African Music at New York's CMJ Festival

It's that time of the year again in New York City when virtually every band in existence migrates to Lower Manhattan and Brooklyn to play the CMJ Music Marathon. Being an American "college music" festival (that's College Music Journal), its waves of showcases and concerts are generally fronted by Northern indie acts. But that's not to say Africa isn't represented, below are a few select events featuring music from the continent:

- Society HAE's Afrika 21 Showcase with Nomsa Mazwai (South Africa), Kahli Adbu (Nigeria), Sheba (Ehtiopia), Chief Boima (Sierra Leone), Lamin Fofana (Sierra Leone) and Frei of The Ahficionados (AFRIKA21) at The Dekalb Market. They even made a mix!

- Planet Hip Hop, hosted by Nomadic Wax and World Hip Hop Market, featuring The Reminders, Omar Offendum, Masla One, Krussia, Rahzemos, JMNI, Babaluku, Koyaki, and DJ Boo at 200 Hudson Street.

- Ayshay and Awesome Tapes From Africa are DJing the Altered Zones party at The New Museum.

- DJ/Rupture and Matt Shadetek's Dutty Artz showcase with Atropolis, Gun Selectah, Mexicans With Guns, and Toy Selectah at Public Assembly.

- Hindi Zahra will be playing the France Rocks NYC showcase at Hiro Ballroom.

What did we miss? Let us know in the comments! All flyers and more info on the showcases below.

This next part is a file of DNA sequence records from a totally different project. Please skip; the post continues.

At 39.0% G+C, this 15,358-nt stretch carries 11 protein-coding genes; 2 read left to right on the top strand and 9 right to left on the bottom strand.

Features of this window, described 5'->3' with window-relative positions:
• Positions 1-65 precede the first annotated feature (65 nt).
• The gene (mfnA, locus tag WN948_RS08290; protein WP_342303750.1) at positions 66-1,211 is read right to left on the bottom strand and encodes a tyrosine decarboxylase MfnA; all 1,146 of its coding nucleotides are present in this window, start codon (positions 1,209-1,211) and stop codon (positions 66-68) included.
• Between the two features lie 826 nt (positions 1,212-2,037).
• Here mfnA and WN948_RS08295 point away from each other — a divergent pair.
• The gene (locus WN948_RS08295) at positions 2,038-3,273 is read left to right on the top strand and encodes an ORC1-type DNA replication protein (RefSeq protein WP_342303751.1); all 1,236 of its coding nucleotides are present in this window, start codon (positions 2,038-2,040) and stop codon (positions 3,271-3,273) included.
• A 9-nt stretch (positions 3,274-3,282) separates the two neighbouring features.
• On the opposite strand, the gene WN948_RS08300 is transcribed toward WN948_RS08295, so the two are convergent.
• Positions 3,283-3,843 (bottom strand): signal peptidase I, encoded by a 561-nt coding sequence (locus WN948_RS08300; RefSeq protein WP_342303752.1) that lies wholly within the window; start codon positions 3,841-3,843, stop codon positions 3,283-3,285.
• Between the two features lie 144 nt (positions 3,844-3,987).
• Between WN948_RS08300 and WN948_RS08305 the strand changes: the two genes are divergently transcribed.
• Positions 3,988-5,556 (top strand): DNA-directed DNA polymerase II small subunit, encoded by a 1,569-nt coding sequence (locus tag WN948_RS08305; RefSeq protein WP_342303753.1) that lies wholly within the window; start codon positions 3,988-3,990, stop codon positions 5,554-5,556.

Image courtesy of Chude Jideonwo

Nigerian Mental Health Advocate Chude Jideonwo Shares Practical Ways Of Coping During COVID

We speak with the founder of Joy Inc. about the mental health challenges facing Nigerians, how many have managed to find effective ways to cope, and the online resources available to the community.

Never in our lifetimes have we experienced a pandemic of this gravity. As COVID-19 cases rise in Nigeria, Nigerians aren't just worried about getting the virus, they are also concerned about a host of other challenges: our lack of efficient and effective healthcare—which is overwhelmed even without a pandemic—the lack of appropriate data, and the high levels of poverty and illiteracy in the country that make it difficult to enforce the strategies that will enable us to handle the pandemic and keep it under control.

In a bid to understand how Nigerians are dealing with mental health challenges now, on the ground, due to the pandemic—which has led to a lockdown restricting movement and also social distancing rules—we spoke with Nigerian journalist, lawyer and mental healthcare advocate Chude Jideonwo, who is the founder of Joy Inc. He shared insights from his experiences with The Joy Inc., which he founded in 2016 to help young people going through mental and emotional challenges. He aimed to help provide young Nigerians with tools to help navigate the world around them.

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